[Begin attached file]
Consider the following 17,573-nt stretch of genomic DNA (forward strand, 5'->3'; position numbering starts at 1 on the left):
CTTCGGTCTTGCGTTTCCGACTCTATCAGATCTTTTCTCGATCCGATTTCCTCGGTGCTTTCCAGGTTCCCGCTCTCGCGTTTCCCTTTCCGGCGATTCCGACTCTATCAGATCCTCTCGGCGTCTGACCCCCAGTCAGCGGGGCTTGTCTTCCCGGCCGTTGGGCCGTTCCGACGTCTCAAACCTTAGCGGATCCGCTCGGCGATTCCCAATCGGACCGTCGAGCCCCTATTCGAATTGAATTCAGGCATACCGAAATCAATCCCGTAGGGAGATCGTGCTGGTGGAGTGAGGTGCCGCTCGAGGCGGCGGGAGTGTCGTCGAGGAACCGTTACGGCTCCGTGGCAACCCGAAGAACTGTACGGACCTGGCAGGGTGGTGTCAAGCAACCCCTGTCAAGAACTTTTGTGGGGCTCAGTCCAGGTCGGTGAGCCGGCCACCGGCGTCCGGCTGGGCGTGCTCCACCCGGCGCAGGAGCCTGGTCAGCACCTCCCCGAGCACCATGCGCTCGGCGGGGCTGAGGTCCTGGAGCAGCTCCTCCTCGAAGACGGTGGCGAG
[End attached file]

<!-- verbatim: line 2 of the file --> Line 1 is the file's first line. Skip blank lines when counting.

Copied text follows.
CTTCGGTCTTGCGTTTCCGACTCTATCAGATCTTTTCTCGATCCGATTTCCTCGGTGCTTTCCAGGTTCCCGCTCTCGCGTTTCCCTTTCCGGCGATTCCGACTCTATCAGATCCTCTCGGCGTCTGACCCCCAGTCAGCGGGGCTTGTCTTCCCGGCCGTTGGGCCGTTCCGACGTCTCAAACCTTAGCGGATCCGCTCGGCGATTCCCAATCGGACCGTCGAGCCCCTATTCGAATTGAATTCAGGCATACCGAAATCAATCCCGTAGGGAGATCGTGCTGGTGGAGTGAGGTGCCGCTCGAGGCGGCGGGAGTGTCGTCGAGGAACCGTTACGGCTCCGTGGCAACCCGAAGAACTGTACGGACCTGGCAGGGTGGTGTCAAGCAACCCCTGTCAAGAACTTTTGTGGGGCTCAGTCCAGGTCGGTGAGCCGGCCACCGGCGTCCGGCTGGGCGTGCTCCACCCGGCGCAGGAGCCTGGTCAGCACCTCCCCGAGCACCATGCGCTCGGCGGGGCTGAGGTCCTGGAGCAGCTCCTCCTCGAAGACGGTGGCGAG